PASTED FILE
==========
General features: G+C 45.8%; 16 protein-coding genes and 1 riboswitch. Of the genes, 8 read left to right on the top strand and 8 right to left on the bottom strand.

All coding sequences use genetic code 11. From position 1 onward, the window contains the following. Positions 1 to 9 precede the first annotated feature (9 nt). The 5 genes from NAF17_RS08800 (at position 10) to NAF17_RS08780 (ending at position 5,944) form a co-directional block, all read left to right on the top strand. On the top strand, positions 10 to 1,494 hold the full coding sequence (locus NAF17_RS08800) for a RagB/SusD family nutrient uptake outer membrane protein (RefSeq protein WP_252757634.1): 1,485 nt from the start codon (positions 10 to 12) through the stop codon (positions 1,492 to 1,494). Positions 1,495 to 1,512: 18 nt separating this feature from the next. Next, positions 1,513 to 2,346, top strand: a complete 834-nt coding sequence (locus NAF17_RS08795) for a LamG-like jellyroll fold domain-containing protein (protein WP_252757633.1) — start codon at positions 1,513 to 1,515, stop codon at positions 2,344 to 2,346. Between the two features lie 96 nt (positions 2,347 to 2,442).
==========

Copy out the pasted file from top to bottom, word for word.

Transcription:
General features: G+C 45.8%; 16 protein-coding genes and 1 riboswitch. Of the genes, 8 read left to right on the top strand and 8 right to left on the bottom strand.

All coding sequences use genetic code 11. From position 1 onward, the window contains the following. Positions 1 to 9 precede the first annotated feature (9 nt). The 5 genes from NAF17_RS08800 (at position 10) to NAF17_RS08780 (ending at position 5,944) form a co-directional block, all read left to right on the top strand. On the top strand, positions 10 to 1,494 hold the full coding sequence (locus NAF17_RS08800) for a RagB/SusD family nutrient uptake outer membrane protein (RefSeq protein WP_252757634.1): 1,485 nt from the start codon (positions 10 to 12) through the stop codon (positions 1,492 to 1,494). Positions 1,495 to 1,512: 18 nt separating this feature from the next. Next, positions 1,513 to 2,346, top strand: a complete 834-nt coding sequence (locus NAF17_RS08795) for a LamG-like jellyroll fold domain-containing protein (protein WP_252757633.1) — start codon at positions 1,513 to 1,515, stop codon at positions 2,344 to 2,346. Between the two features lie 96 nt (positions 2,347 to 2,442).